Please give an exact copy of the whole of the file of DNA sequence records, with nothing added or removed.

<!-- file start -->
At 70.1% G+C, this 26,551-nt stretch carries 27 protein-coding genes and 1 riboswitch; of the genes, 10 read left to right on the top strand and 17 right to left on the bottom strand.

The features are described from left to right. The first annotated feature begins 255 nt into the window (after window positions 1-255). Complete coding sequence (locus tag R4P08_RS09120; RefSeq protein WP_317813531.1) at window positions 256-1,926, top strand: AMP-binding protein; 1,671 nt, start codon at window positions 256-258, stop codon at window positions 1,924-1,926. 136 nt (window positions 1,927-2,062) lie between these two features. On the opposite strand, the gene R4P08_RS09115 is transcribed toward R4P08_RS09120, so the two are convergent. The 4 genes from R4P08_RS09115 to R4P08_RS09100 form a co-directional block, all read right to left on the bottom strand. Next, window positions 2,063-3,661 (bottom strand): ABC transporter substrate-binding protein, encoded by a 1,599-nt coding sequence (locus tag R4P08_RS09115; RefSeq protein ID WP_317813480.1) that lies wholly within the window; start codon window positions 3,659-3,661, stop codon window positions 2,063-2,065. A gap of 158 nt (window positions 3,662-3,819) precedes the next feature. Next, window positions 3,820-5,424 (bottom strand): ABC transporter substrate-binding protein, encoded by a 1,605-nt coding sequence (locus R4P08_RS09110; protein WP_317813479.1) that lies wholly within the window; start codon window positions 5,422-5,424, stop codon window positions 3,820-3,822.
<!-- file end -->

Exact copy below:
At 70.1% G+C, this 26,551-nt stretch carries 27 protein-coding genes and 1 riboswitch; of the genes, 10 read left to right on the top strand and 17 right to left on the bottom strand.

The features are described from left to right. The first annotated feature begins 255 nt into the window (after window positions 1-255). Complete coding sequence (locus tag R4P08_RS09120; RefSeq protein WP_317813531.1) at window positions 256-1,926, top strand: AMP-binding protein; 1,671 nt, start codon at window positions 256-258, stop codon at window positions 1,924-1,926. 136 nt (window positions 1,927-2,062) lie between these two features. On the opposite strand, the gene R4P08_RS09115 is transcribed toward R4P08_RS09120, so the two are convergent. The 4 genes from R4P08_RS09115 to R4P08_RS09100 form a co-directional block, all read right to left on the bottom strand. Next, window positions 2,063-3,661 (bottom strand): ABC transporter substrate-binding protein, encoded by a 1,599-nt coding sequence (locus tag R4P08_RS09115; RefSeq protein ID WP_317813480.1) that lies wholly within the window; start codon window positions 3,659-3,661, stop codon window positions 2,063-2,065. A gap of 158 nt (window positions 3,662-3,819) precedes the next feature. Next, window positions 3,820-5,424 (bottom strand): ABC transporter substrate-binding protein, encoded by a 1,605-nt coding sequence (locus R4P08_RS09110; protein WP_317813479.1) that lies wholly within the window; start codon window positions 5,422-5,424, stop codon window positions 3,820-3,822.